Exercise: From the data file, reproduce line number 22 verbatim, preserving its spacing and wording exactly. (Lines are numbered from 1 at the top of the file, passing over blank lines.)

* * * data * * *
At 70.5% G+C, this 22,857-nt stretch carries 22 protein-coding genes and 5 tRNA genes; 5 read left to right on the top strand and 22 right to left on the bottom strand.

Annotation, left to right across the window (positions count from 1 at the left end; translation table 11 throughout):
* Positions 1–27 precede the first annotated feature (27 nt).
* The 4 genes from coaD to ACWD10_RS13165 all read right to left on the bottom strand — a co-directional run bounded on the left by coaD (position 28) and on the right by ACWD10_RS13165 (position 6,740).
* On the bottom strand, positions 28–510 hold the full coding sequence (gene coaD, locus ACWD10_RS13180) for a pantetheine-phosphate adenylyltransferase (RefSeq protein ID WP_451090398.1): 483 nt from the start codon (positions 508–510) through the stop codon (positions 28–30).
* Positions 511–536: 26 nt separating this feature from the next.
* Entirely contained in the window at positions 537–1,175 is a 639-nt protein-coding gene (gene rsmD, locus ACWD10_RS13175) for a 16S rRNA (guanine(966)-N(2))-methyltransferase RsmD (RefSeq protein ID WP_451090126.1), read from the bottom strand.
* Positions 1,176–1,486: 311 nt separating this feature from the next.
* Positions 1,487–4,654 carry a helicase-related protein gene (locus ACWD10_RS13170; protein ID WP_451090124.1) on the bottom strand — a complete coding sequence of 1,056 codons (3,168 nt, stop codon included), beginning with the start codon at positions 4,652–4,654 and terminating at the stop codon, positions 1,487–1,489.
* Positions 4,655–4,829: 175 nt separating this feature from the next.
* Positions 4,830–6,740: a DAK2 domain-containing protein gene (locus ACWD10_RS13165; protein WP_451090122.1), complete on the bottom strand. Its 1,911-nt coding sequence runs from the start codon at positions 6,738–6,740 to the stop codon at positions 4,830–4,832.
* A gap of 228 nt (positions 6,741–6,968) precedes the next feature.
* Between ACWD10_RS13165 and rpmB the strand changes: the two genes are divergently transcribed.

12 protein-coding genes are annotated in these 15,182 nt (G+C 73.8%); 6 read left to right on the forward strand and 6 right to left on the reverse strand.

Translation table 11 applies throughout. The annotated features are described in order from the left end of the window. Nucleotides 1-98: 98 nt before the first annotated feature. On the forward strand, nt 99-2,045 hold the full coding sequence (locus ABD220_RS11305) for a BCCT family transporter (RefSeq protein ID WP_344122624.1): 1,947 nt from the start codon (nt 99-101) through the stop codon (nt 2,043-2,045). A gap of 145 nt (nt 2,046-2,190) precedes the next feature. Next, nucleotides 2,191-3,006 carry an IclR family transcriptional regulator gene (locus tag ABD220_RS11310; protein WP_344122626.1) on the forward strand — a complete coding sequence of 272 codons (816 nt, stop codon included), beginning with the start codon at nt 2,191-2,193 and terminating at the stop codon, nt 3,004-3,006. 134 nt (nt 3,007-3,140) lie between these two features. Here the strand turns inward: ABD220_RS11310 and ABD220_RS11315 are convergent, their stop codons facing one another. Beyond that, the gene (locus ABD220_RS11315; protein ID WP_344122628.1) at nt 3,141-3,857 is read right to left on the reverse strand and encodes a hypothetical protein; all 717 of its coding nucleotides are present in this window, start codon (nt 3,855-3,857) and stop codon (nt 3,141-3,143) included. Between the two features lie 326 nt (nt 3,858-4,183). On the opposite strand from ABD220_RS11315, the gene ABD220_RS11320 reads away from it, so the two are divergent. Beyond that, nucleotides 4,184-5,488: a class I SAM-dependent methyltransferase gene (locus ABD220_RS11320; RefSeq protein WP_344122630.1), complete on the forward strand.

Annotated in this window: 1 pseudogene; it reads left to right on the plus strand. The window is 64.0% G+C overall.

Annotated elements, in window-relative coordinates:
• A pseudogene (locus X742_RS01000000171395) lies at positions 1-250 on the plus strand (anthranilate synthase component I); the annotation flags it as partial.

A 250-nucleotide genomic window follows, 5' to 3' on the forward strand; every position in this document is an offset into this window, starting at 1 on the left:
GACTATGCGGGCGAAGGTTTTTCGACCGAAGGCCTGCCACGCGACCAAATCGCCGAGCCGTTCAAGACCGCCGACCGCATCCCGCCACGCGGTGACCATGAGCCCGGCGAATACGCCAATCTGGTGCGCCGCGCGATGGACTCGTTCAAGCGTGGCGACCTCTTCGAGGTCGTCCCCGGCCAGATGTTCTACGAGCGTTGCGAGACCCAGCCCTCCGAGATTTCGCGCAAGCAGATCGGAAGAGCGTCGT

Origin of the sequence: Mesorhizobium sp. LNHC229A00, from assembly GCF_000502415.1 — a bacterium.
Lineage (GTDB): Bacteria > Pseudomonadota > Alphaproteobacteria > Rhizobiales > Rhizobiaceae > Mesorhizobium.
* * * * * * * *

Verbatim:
Lineage (GTDB): Bacteria > Pseudomonadota > Alphaproteobacteria > Rhizobiales > Rhizobiaceae > Mesorhizobium.